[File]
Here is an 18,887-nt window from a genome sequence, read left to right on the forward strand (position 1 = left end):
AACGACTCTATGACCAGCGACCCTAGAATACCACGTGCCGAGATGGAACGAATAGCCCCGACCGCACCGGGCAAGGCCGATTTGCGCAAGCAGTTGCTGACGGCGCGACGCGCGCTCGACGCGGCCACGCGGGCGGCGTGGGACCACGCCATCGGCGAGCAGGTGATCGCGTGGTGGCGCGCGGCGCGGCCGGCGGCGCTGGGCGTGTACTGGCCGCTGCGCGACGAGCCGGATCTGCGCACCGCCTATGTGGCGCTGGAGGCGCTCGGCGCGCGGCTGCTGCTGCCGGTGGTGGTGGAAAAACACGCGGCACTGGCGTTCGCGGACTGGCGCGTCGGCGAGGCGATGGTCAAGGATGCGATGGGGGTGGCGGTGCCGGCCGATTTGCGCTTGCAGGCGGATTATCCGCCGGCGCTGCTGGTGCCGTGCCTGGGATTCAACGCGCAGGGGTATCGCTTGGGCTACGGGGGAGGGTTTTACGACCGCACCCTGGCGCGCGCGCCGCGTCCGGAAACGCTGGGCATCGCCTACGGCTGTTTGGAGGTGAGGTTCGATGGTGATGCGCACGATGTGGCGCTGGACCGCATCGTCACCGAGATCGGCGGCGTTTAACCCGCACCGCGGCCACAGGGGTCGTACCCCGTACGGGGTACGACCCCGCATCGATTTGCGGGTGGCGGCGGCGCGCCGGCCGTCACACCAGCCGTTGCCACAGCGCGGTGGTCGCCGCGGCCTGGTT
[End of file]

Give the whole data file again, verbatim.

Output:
Here is an 18,887-nt window from a genome sequence, read left to right on the forward strand (position 1 = left end):
AACGACTCTATGACCAGCGACCCTAGAATACCACGTGCCGAGATGGAACGAATAGCCCCGACCGCACCGGGCAAGGCCGATTTGCGCAAGCAGTTGCTGACGGCGCGACGCGCGCTCGACGCGGCCACGCGGGCGGCGTGGGACCACGCCATCGGCGAGCAGGTGATCGCGTGGTGGCGCGCGGCGCGGCCGGCGGCGCTGGGCGTGTACTGGCCGCTGCGCGACGAGCCGGATCTGCGCACCGCCTATGTGGCGCTGGAGGCGCTCGGCGCGCGGCTGCTGCTGCCGGTGGTGGTGGAAAAACACGCGGCACTGGCGTTCGCGGACTGGCGCGTCGGCGAGGCGATGGTCAAGGATGCGATGGGGGTGGCGGTGCCGGCCGATTTGCGCTTGCAGGCGGATTATCCGCCGGCGCTGCTGGTGCCGTGCCTGGGATTCAACGCGCAGGGGTATCGCTTGGGCTACGGGGGAGGGTTTTACGACCGCACCCTGGCGCGCGCGCCGCGTCCGGAAACGCTGGGCATCGCCTACGGCTGTTTGGAGGTGAGGTTCGATGGTGATGCGCACGATGTGGCGCTGGACCGCATCGTCACCGAGATCGGCGGCGTTTAACCCGCACCGCGGCCACAGGGGTCGTACCCCGTACGGGGTACGACCCCGCATCGATTTGCGGGTGGCGGCGGCGCGCCGGCCGTCACACCAGCCGTTGCCACAGCGCGGTGGTCGCCGCGGCCTGGTT